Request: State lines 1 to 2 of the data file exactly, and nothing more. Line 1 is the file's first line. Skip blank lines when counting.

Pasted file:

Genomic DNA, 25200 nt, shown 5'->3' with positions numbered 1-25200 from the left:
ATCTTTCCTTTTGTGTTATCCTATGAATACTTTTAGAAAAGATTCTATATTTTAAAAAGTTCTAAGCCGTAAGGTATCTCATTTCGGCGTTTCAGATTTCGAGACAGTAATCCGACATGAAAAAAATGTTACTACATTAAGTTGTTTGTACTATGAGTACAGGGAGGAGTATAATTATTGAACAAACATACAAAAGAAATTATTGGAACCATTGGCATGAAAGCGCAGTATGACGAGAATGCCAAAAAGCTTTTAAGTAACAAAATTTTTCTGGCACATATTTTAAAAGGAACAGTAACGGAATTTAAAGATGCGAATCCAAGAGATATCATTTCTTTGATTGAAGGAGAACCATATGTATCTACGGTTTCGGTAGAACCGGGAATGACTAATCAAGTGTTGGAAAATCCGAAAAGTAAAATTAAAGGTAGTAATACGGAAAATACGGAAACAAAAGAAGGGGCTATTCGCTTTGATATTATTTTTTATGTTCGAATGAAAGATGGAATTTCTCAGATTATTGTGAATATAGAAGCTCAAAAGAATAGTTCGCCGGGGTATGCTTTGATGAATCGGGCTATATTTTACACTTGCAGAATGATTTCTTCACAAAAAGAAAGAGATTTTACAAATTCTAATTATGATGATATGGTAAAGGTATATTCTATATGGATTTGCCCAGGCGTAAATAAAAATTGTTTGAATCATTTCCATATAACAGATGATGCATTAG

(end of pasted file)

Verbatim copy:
Genomic DNA, 25200 nt, shown 5'->3' with positions numbered 1-25200 from the left:
ATCTTTCCTTTTGTGTTATCCTATGAATACTTTTAGAAAAGATTCTATATTTTAAAAAGTTCTAAGCCGTAAGGTATCTCATTTCGGCGTTTCAGATTTCGAGACAGTAATCCGACATGAAAAAAATGTTACTACATTAAGTTGTTTGTACTATGAGTACAGGGAGGAGTATAATTATTGAACAAACATACAAAAGAAATTATTGGAACCATTGGCATGAAAGCGCAGTATGACGAGAATGCCAAAAAGCTTTTAAGTAACAAAATTTTTCTGGCACATATTTTAAAAGGAACAGTAACGGAATTTAAAGATGCGAATCCAAGAGATATCATTTCTTTGATTGAAGGAGAACCATATGTATCTACGGTTTCGGTAGAACCGGGAATGACTAATCAAGTGTTGGAAAATCCGAAAAGTAAAATTAAAGGTAGTAATACGGAAAATACGGAAACAAAAGAAGGGGCTATTCGCTTTGATATTATTTTTTATGTTCGAATGAAAGATGGAATTTCTCAGATTATTGTGAATATAGAAGCTCAAAAGAATAGTTCGCCGGGGTATGCTTTGATGAATCGGGCTATATTTTACACTTGCAGAATGATTTCTTCACAAAAAGAAAGAGATTTTACAAATTCTAATTATGATGATATGGTAAAGGTATATTCTATATGGATTTGCCCAGGCGTAAATAAAAATTGTTTGAATCATTTCCATATAACAGATGATGCATTAG